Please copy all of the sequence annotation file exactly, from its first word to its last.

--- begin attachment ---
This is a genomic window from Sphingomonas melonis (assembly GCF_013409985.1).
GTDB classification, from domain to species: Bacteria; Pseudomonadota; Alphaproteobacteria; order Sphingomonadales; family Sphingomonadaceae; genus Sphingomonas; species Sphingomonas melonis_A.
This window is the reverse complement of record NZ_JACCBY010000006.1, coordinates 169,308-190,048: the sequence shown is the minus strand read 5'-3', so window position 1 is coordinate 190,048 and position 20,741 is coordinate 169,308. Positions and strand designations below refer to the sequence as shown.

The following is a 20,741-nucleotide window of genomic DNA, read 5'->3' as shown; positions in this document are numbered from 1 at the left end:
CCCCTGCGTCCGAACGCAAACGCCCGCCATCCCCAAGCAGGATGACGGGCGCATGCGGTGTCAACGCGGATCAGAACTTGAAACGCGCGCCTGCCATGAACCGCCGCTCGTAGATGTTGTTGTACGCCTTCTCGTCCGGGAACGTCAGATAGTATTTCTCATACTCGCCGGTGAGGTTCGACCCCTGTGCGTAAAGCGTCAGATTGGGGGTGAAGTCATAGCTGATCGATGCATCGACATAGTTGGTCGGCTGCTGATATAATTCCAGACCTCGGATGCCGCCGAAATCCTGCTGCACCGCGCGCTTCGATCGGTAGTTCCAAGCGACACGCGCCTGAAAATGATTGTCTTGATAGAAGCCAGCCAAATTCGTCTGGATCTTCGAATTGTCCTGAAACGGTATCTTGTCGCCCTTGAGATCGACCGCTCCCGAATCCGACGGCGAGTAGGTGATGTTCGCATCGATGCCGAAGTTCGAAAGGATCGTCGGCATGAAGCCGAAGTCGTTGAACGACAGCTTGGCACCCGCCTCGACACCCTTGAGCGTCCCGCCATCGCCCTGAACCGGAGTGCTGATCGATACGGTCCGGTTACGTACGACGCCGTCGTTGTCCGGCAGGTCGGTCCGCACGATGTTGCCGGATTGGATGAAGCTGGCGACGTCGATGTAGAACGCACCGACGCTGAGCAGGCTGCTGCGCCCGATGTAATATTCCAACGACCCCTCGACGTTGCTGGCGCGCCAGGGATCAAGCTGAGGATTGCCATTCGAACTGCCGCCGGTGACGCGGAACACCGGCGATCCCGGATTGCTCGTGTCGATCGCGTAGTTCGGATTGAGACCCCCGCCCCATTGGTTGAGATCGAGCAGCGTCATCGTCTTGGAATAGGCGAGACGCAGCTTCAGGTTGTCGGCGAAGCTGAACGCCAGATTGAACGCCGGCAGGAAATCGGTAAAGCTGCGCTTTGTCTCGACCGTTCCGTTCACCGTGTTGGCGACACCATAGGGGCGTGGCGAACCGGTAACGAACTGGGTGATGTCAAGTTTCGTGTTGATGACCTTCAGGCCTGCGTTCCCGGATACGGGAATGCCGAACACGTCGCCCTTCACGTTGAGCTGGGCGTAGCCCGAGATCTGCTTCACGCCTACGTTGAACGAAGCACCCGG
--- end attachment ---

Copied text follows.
This is a genomic window from Sphingomonas melonis (assembly GCF_013409985.1).
GTDB classification, from domain to species: Bacteria; Pseudomonadota; Alphaproteobacteria; order Sphingomonadales; family Sphingomonadaceae; genus Sphingomonas; species Sphingomonas melonis_A.
This window is the reverse complement of record NZ_JACCBY010000006.1, coordinates 169,308-190,048: the sequence shown is the minus strand read 5'-3', so window position 1 is coordinate 190,048 and position 20,741 is coordinate 169,308. Positions and strand designations below refer to the sequence as shown.

The following is a 20,741-nucleotide window of genomic DNA, read 5'->3' as shown; positions in this document are numbered from 1 at the left end:
CCCCTGCGTCCGAACGCAAACGCCCGCCATCCCCAAGCAGGATGACGGGCGCATGCGGTGTCAACGCGGATCAGAACTTGAAACGCGCGCCTGCCATGAACCGCCGCTCGTAGATGTTGTTGTACGCCTTCTCGTCCGGGAACGTCAGATAGTATTTCTCATACTCGCCGGTGAGGTTCGACCCCTGTGCGTAAAGCGTCAGATTGGGGGTGAAGTCATAGCTGATCGATGCATCGACATAGTTGGTCGGCTGCTGATATAATTCCAGACCTCGGATGCCGCCGAAATCCTGCTGCACCGCGCGCTTCGATCGGTAGTTCCAAGCGACACGCGCCTGAAAATGATTGTCTTGATAGAAGCCAGCCAAATTCGTCTGGATCTTCGAATTGTCCTGAAACGGTATCTTGTCGCCCTTGAGATCGACCGCTCCCGAATCCGACGGCGAGTAGGTGATGTTCGCATCGATGCCGAAGTTCGAAAGGATCGTCGGCATGAAGCCGAAGTCGTTGAACGACAGCTTGGCACCCGCCTCGACACCCTTGAGCGTCCCGCCATCGCCCTGAACCGGAGTGCTGATCGATACGGTCCGGTTACGTACGACGCCGTCGTTGTCCGGCAGGTCGGTCCGCACGATGTTGCCGGATTGGATGAAGCTGGCGACGTCGATGTAGAACGCACCGACGCTGAGCAGGCTGCTGCGCCCGATGTAATATTCCAACGACCCCTCGACGTTGCTGGCGCGCCAGGGATCAAGCTGAGGATTGCCATTCGAACTGCCGCCGGTGACGCGGAACACCGGCGATCCCGGATTGCTCGTGTCGATCGCGTAGTTCGGATTGAGACCCCCGCCCCATTGGTTGAGATCGAGCAGCGTCATCGTCTTGGAATAGGCGAGACGCAGCTTCAGGTTGTCGGCGAAGCTGAACGCCAGATTGAACGCCGGCAGGAAATCGGTAAAGCTGCGCTTTGTCTCGACCGTTCCGTTCACCGTGTTGGCGACACCATAGGGGCGTGGCGAACCGGTAACGAACTGGGTGATGTCAAGTTTCGTGTTGATGACCTTCAGGCCTGCGTTCCCGGATACGGGAATGCCGAACACGTCGCCCTTCACGTTGAGCTGGGCGTAGCCCGAGATCTGCTTCACGCCTACGTTGAACGAAGCACCCGG